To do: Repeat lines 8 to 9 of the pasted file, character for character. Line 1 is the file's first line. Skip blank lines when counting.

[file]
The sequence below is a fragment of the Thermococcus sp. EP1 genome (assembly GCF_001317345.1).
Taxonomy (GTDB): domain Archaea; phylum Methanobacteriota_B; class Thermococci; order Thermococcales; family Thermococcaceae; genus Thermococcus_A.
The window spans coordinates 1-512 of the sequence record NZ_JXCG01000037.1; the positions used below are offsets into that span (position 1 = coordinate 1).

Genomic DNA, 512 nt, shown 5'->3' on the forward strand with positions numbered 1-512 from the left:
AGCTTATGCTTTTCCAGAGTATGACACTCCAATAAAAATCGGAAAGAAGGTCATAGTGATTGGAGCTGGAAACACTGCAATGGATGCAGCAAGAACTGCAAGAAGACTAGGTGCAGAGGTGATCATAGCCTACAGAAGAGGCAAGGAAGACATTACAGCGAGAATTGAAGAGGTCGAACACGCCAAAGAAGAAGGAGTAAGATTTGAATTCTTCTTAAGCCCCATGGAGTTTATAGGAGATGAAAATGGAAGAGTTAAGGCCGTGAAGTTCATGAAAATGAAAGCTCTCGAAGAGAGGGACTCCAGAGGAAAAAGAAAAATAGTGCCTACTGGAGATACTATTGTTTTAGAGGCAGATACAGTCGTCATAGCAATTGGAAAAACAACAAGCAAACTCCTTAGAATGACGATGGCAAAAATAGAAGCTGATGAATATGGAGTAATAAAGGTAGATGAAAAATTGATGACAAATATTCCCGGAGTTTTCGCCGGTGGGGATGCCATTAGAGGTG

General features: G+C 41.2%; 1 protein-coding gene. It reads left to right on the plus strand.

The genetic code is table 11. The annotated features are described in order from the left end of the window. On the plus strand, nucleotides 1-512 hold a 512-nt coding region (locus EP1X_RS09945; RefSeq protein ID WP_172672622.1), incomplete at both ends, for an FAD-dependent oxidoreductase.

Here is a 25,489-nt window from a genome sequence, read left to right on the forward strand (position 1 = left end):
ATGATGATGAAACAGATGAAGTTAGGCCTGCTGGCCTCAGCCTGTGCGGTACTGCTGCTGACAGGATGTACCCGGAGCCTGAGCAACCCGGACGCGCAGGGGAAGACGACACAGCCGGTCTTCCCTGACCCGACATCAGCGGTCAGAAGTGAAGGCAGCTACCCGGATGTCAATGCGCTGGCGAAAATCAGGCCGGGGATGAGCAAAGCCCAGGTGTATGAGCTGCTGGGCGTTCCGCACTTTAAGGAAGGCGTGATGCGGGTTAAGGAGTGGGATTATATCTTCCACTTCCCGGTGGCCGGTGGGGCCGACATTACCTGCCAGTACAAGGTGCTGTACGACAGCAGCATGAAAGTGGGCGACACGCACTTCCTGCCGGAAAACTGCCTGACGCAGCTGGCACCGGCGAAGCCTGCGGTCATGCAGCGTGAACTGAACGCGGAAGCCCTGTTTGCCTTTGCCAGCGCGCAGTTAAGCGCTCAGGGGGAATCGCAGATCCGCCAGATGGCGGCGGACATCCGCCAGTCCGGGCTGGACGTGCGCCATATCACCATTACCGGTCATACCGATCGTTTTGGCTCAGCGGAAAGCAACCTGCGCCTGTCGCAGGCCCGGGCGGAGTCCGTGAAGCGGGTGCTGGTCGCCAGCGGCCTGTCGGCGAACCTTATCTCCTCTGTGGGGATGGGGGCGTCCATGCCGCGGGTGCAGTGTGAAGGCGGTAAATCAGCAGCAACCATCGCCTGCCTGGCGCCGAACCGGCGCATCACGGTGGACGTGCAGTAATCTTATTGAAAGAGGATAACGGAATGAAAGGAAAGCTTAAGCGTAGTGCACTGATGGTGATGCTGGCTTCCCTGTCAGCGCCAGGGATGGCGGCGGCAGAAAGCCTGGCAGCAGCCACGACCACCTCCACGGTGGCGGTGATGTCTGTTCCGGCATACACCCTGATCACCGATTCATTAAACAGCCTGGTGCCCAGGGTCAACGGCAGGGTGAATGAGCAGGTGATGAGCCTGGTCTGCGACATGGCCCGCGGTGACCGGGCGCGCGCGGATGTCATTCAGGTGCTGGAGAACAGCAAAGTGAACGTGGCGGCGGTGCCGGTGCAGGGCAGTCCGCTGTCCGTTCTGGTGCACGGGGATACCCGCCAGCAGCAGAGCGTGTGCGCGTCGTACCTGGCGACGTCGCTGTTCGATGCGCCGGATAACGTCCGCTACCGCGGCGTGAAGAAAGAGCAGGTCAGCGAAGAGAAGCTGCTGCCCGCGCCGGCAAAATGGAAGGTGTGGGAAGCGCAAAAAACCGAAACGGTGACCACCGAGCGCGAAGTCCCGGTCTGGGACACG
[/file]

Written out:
Here is a 25,489-nt window from a genome sequence, read left to right on the forward strand (position 1 = left end):
ATGATGATGAAACAGATGAAGTTAGGCCTGCTGGCCTCAGCCTGTGCGGTACTGCTGCTGACAGGATGTACCCGGAGCCTGAGCAACCCGGACGCGCAGGGGAAGACGACACAGCCGGTCTTCCCTGACCCGACATCAGCGGTCAGAAGTGAAGGCAGCTACCCGGATGTCAATGCGCTGGCGAAAATCAGGCCGGGGATGAGCAAAGCCCAGGTGTATGAGCTGCTGGGCGTTCCGCACTTTAAGGAAGGCGTGATGCGGGTTAAGGAGTGGGATTATATCTTCCACTTCCCGGTGGCCGGTGGGGCCGACATTACCTGCCAGTACAAGGTGCTGTACGACAGCAGCATGAAAGTGGGCGACACGCACTTCCTGCCGGAAAACTGCCTGACGCAGCTGGCACCGGCGAAGCCTGCGGTCATGCAGCGTGAACTGAACGCGGAAGCCCTGTTTGCCTTTGCCAGCGCGCAGTTAAGCGCTCAGGGGGAATCGCAGATCCGCCAGATGGCGGCGGACATCCGCCAGTCCGGGCTGGACGTGCGCCATATCACCATTACCGGTCATACCGATCGTTTTGGCTCAGCGGAAAGCAACCTGCGCCTGTCGCAGGCCCGGGCGGAGTCCGTGAAGCGGGTGCTGGTCGCCAGCGGCCTGTCGGCGAACCTTATCTCCTCTGTGGGGATGGGGGCGTCCATGCCGCGGGTGCAGTGTGAAGGCGGTAAATCAGCAGCAACCATCGCCTGCCTGGCGCCGAACCGGCGCATCACGGTGGACGTGCAGTAATCTTATTGAAAGAGGATAACGGAATGAAAGGAAAGCTTAAGCGTAGTGCACTGATGGTGATGCTGGCTTCCCTGTCAGCGCCAGGGATGGCGGCGGCAGAAAGCCTGGCAGCAGCCACGACCACCTCCACGGTGGCGGTGATGTCTGTTCCGGCATACACCCTGATCACCGATTCATTAAACAGCCTGGTGCCCAGGGTCAACGGCAGGGTGAATGAGCAGGTGATGAGCCTGGTCTGCGACATGGCCCGCGGTGACCGGGCGCGCGCGGATGTCATTCAGGTGCTGGAGAACAGCAAAGTGAACGTGGCGGCGGTGCCGGTGCAGGGCAGTCCGCTGTCCGTTCTGGTGCACGGGGATACCCGCCAGCAGCAGAGCGTGTGCGCGTCGTACCTGGCGACGTCGCTGTTCGATGCGCCGGATAACGTCCGCTACCGCGGCGTGAAGAAAGAGCAGGTCAGCGAAGAGAAGCTGCTGCCCGCGCCGGCAAAATGGAAGGTGTGGGAAGCGCAAAAAACCGAAACGGTGACCACCGAGCGCGAAGTCCCGGTCTGGGACACG